(1820–1903), lawyer, Ontario premier 1872–96, noted for his successful defence of Ontario's constitutional powers and territorial claims against John A. Macdonald's centralizing policies. Nationalist historians condemned him as small-minded or even perfidious, since, as a delegate to the Quebec Conference, he had helped to design the supposedly centralist scheme of Confederation. Even less openly nationalist writers have dismissed his arguments as retrospective rationalizations, if not outright lies. In reality, though, Mowat was throughout his career a leading exponent of that strand of the Upper Canadian reform tradition that exalted responsible government as a means to local autonomy, and he was a loyal follower of George Brown, who led the Reform Party into Confederation to secure Upper Canada's autonomy. These political credentials, a reputation for probity, and his remarkable political finesse enabled him to retain power through six general elections despite the steady weakening of his party's agrarian political base. His success rested on a knack for alliance building that embraced trade unionists, Ontario's Catholic hierarchy, and ultimately even his party's favourite whipping boy, the province of Quebec. This alliance building helped to launch the Liberal Party's rise to federal electoral dominance in 20th-century Canada.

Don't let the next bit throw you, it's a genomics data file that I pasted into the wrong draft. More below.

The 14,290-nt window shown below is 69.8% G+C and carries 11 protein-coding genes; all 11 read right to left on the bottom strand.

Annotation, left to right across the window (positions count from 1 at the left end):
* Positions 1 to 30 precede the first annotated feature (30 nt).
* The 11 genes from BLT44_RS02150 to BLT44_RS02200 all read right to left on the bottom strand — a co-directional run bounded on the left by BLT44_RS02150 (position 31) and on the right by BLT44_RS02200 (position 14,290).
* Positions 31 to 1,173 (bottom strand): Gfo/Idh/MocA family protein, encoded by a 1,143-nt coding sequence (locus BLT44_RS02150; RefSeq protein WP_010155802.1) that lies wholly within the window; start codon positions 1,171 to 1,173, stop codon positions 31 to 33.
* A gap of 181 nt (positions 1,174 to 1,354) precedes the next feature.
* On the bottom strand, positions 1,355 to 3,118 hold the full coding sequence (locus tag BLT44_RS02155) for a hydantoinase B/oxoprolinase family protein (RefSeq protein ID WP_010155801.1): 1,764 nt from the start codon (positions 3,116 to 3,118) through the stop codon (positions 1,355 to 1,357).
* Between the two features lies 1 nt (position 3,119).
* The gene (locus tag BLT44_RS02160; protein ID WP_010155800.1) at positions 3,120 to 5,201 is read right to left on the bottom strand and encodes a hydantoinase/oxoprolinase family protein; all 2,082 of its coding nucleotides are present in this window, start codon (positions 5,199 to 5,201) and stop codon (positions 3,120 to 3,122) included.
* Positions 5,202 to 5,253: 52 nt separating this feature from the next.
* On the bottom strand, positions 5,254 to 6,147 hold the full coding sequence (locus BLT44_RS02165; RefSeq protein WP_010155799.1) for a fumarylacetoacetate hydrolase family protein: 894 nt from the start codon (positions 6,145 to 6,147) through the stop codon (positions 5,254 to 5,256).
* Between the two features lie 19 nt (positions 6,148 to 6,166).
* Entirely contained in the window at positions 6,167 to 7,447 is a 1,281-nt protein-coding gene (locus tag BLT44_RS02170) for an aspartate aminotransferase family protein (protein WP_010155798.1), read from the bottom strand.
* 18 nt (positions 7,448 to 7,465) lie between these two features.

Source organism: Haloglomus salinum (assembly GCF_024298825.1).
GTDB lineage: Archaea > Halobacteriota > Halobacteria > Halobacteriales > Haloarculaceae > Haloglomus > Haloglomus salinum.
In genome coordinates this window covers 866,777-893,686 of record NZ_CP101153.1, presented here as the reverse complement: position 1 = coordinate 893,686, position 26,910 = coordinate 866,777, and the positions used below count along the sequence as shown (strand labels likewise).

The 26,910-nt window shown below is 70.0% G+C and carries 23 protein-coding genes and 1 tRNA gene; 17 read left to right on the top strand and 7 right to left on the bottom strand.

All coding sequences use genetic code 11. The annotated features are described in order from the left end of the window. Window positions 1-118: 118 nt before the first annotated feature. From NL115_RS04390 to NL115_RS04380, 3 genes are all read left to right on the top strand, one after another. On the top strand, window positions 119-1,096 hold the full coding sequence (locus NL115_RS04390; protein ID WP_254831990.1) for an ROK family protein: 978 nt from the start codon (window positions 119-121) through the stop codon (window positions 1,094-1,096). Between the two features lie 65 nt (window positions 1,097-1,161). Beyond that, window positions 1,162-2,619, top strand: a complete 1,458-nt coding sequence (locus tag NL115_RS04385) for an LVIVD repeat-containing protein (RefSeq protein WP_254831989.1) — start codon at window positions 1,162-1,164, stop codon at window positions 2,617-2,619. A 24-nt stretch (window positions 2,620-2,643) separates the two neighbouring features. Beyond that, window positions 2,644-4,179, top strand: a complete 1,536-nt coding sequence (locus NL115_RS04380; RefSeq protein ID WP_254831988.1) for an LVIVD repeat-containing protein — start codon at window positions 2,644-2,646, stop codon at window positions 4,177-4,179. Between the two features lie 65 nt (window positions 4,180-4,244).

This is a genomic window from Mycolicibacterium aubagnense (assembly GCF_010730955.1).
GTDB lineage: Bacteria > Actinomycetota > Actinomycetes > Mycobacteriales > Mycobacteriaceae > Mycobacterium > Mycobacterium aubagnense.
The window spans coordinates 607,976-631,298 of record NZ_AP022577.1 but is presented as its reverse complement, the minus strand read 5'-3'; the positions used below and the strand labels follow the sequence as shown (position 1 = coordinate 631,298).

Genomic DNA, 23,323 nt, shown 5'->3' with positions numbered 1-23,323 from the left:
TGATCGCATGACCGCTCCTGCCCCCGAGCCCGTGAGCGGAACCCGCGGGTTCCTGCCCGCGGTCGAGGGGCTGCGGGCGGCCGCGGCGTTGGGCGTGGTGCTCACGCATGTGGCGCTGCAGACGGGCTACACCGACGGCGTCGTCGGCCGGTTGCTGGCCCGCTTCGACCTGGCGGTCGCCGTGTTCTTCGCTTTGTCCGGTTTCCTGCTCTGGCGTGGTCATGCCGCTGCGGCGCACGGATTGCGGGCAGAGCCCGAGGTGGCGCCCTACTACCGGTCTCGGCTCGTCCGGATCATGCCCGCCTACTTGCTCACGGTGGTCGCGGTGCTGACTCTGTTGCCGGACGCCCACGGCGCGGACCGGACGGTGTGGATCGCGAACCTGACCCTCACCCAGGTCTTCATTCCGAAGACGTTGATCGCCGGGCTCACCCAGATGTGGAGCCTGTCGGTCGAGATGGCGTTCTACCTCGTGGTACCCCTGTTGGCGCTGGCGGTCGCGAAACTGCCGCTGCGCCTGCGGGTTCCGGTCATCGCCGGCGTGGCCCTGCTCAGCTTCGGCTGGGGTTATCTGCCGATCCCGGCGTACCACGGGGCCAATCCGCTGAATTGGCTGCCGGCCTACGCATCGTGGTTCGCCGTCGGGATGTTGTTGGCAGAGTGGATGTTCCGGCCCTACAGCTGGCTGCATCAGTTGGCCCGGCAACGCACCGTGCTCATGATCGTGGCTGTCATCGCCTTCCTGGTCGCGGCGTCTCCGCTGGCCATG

From The Oxford Companion to Canadian History in Oxford Reference.
Subjects: History of the Americas.